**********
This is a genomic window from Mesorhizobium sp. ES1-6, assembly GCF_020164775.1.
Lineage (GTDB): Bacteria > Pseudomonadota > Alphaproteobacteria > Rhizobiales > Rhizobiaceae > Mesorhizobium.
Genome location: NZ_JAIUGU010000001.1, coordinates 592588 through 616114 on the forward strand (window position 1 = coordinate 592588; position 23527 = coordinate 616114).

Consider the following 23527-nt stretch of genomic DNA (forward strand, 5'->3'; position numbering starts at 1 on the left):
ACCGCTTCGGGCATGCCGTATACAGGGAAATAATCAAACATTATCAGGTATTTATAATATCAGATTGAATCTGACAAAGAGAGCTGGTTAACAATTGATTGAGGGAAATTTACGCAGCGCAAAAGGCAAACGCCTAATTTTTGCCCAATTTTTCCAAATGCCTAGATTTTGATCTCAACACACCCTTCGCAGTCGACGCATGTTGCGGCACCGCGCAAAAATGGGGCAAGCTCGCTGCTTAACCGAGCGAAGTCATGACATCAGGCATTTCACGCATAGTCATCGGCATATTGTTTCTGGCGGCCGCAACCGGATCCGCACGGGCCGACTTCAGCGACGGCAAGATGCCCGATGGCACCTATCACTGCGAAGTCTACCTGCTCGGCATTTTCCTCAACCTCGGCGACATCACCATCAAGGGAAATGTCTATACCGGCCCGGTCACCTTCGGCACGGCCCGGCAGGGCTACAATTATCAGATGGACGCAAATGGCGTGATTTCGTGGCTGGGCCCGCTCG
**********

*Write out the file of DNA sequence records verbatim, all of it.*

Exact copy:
This is a genomic window from Mesorhizobium sp. ES1-6, assembly GCF_020164775.1.
Lineage (GTDB): Bacteria > Pseudomonadota > Alphaproteobacteria > Rhizobiales > Rhizobiaceae > Mesorhizobium.
Genome location: NZ_JAIUGU010000001.1, coordinates 592588 through 616114 on the forward strand (window position 1 = coordinate 592588; position 23527 = coordinate 616114).

Consider the following 23527-nt stretch of genomic DNA (forward strand, 5'->3'; position numbering starts at 1 on the left):
ACCGCTTCGGGCATGCCGTATACAGGGAAATAATCAAACATTATCAGGTATTTATAATATCAGATTGAATCTGACAAAGAGAGCTGGTTAACAATTGATTGAGGGAAATTTACGCAGCGCAAAAGGCAAACGCCTAATTTTTGCCCAATTTTTCCAAATGCCTAGATTTTGATCTCAACACACCCTTCGCAGTCGACGCATGTTGCGGCACCGCGCAAAAATGGGGCAAGCTCGCTGCTTAACCGAGCGAAGTCATGACATCAGGCATTTCACGCATAGTCATCGGCATATTGTTTCTGGCGGCCGCAACCGGATCCGCACGGGCCGACTTCAGCGACGGCAAGATGCCCGATGGCACCTATCACTGCGAAGTCTACCTGCTCGGCATTTTCCTCAACCTCGGCGACATCACCATCAAGGGAAATGTCTATACCGGCCCGGTCACCTTCGGCACGGCCCGGCAGGGCTACAATTATCAGATGGACGCAAATGGCGTGATTTCGTGGCTGGGCCCGCTCG